For parents who operate on assumptions of linear causality, their perception can easily overlook other reasons to explain the child’s original presenting problem, eg. Susan may be bullied at school, she has an unhappy relationship with her teacher, or she may be afraid of facing exams but is afraid to tell anyone. Parents who operate based on linear causality tend to see their child as the source of the problem, and to overlook their contribution or other reasons leading to the child’s presenting problem.

Instead of being quick to judge the situation as the child choosing to misbehave, parents should focus first on establishing a safe, trusting relationship with their daughter before their intervention.  They can raise concerns about what their child may be fearful of with empathy. The following statement could be as follows, “Hey Susan. You usually would enjoy attending school. But something unpleasant or uncomfortable may have happened to make you afraid of returning to school. I remember that when I went to school, I have at times been uncomfortable going to school because I was afraid of meeting someone I did not like, or having to face an exam I was not prepared for, or having to face a teacher who was mean. Can you tell me what is going on for you at school that you are uncomfortable facing? I will like to help you.” 

Case 2: 

John struggles in completing his homework and his poor grades. The father Mr. Lim responds to him with harsh criticism. Hurt and demoralized by his father’s criticism, John does not put in his best effort at school. His father’s criticism then intensifies and John puts in even less effort to learn. 

Family difficulties are often not rooted by a simple mistake made by the child (mistakes are common for children and instrumental for how they learn).  In this scenario, the father’s response to John may be reflective of how Mr. Lim was regarded as a child himself by his own parents when he was growing up. Criticism then is an extension of how he was treated as problematic as a child (to regard himself as stupid, inadequate, irresponsible) so as to repeat the cycle here. Without knowing all this history, John becomes hurt and angry against his father’s accusation. He can try to defend himself and retaliate with, “I am not useless. You are.” Mr. Lim who is outraged by John’s apparently disrespectful reply can bear down on John for what he considers to be John’s defiance to intensify his attack: “You are not only useless but disrespectful.”  This pattern can then set up a loop that becomes self-perpetuating or self-reinforcing based on their view of each other. John is seen by his father not only as stupid or irresponsible, he is also viewed as disrespectful and defiant. In turn, John sees his father as unloving and hurtful whom he needs to distance himself from. If they had a positive relationship earlier in John’s life, this relationship can deteriorate over time if the underlying issues are not addressed.   

In reciprocal relationships, circular causality is often revealed in the course of the interplay between emotional experiences, false or valid expectations and eventually how we experience each other. It often reveals how one or both parties perceive and interpret their individual world, and there is usually a historical reason  behind their perception. Our current experiences, perspectives and approach to relationships are often already influenced or shaped by our previous significant relationships with our family-or-origin and culture.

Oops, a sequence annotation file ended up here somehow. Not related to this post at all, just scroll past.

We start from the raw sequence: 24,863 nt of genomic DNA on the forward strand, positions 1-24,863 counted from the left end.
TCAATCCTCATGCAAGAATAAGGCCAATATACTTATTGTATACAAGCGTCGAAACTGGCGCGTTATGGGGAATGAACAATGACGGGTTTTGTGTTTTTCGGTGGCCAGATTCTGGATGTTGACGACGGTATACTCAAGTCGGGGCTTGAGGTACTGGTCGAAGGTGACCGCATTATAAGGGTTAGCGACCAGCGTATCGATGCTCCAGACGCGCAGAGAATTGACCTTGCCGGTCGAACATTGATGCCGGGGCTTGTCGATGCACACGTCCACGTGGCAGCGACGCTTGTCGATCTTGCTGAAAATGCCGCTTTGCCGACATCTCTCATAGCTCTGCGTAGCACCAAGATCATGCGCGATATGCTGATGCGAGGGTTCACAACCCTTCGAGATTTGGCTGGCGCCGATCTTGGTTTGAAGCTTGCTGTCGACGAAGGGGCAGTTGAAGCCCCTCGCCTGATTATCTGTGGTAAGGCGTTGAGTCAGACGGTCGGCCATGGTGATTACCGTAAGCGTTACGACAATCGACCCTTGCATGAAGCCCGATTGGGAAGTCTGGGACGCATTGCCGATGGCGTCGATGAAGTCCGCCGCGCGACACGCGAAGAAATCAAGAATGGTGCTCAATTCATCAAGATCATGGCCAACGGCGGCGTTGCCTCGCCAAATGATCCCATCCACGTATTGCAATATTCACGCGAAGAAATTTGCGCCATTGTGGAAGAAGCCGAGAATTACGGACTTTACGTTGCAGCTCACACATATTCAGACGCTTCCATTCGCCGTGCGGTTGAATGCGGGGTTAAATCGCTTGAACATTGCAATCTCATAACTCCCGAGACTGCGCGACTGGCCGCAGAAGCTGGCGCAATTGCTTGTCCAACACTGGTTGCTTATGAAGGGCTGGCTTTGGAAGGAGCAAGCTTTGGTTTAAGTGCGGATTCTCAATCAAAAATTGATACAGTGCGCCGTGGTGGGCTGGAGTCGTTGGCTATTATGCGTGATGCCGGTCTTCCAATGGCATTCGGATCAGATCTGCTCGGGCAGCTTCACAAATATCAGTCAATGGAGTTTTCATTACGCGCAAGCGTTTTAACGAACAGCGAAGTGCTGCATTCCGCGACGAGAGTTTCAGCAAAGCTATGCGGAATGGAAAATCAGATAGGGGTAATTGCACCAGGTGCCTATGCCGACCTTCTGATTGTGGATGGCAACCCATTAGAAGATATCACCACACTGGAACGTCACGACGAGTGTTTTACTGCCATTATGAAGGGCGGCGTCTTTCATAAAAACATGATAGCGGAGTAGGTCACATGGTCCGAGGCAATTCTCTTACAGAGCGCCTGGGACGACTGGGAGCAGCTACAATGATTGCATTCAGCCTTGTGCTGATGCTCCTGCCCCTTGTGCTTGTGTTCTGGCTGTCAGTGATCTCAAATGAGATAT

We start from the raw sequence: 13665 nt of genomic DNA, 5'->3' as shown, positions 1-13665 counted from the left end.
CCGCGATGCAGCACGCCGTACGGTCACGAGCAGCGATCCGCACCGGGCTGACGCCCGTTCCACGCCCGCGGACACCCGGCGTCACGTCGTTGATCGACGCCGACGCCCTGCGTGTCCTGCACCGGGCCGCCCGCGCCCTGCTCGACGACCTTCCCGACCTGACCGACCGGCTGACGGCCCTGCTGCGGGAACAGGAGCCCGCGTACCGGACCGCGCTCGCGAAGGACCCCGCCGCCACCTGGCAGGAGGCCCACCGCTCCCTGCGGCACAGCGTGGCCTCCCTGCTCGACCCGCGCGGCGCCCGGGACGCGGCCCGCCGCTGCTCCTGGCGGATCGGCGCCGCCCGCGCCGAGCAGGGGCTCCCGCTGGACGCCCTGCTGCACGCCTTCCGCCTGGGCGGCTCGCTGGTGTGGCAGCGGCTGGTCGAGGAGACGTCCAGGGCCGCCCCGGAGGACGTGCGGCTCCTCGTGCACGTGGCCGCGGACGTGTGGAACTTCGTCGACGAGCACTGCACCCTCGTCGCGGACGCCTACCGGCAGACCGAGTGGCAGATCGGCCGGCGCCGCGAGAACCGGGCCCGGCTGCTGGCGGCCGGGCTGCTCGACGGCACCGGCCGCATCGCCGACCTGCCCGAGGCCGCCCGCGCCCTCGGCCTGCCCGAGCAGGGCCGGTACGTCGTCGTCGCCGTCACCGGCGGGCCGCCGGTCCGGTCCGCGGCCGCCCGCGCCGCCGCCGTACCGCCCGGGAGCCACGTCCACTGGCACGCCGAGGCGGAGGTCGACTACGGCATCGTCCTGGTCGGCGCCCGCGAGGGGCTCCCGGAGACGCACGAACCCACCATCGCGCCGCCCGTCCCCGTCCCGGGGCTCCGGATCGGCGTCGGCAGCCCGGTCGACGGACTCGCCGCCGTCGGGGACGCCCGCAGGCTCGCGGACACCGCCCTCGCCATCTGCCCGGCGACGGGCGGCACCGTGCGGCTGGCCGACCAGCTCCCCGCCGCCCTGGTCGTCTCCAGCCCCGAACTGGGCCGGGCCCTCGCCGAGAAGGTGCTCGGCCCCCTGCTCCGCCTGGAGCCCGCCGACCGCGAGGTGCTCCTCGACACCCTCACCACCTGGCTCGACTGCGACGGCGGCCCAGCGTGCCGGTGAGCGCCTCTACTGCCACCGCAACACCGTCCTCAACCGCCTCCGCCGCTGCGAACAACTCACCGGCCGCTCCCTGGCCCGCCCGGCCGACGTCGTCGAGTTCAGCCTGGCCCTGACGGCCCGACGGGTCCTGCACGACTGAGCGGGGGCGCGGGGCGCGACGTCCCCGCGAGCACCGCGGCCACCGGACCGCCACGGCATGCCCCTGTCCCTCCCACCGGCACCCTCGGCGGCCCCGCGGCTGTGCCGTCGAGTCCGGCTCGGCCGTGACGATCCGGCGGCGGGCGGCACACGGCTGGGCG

[ In this situation, Mr. Lim should be advised to consult a child clinical psychologist when he sees no improvement with his son’s behavior. He needs to be alerted to the importance and quality of the parent-child relationship in impacting the child’s self-esteem, emotional conditions for what children need to thrive and the nature of the unconscious. If Mr. Lim was armed with the appropriate knowledge and possibly obtain personal help to address his relationship with himself as defective or inadequate, he could approach his son with, “Hey son. Studying in Singapore can be challenging or difficult. The workload can be heavy and the material can be difficult. I struggled with it too when I was a student. What struggles are you facing at the moment?” ]

 

Case 3

In the midst of ongoing conflicts between parents, their child Ben develops anxiety because the two people he loves appear to be hurting each other. Ben acts out with anxiety and/or depression, eg. temper tantrums, excessive withdrawal from school or play, trouble at school. This draws the attention of his parents who attend to him. In the process, their own conflict decreases. From this, Ben learns that he can influence his parents’ conflict through his anxiety. 

Circular causality helps to explain why family members may be stuck arguing about the same subject every time through communication traps or failures. Understanding cause & effect on a linear perspective in relationships can result in an artificial understanding: one cause & one effect or multiple causes & the same effect. In this scenario, Ben’s parents may wish to see Ben as having difficulties coping with school. Their solution may be to improve Ben’s responses to become more resilient. But if Ben attempted to communicate his difficulties with his parents’ conflict, they may not wish to believe that they contribute to his struggles. In so doing, they fail to capture the root of the problem for what it is. A child’s struggles may be defined by their parents because the child’s limitations reflects the parents’ limited emotional insights on themselves or their children. This lack of emotional insight and understanding is often expressed through circular causality to reveal that children can be misunderstood often and that the parent-child relationships can often be negatively impacted.  The parents’ own limitations are often overlooked in the situation.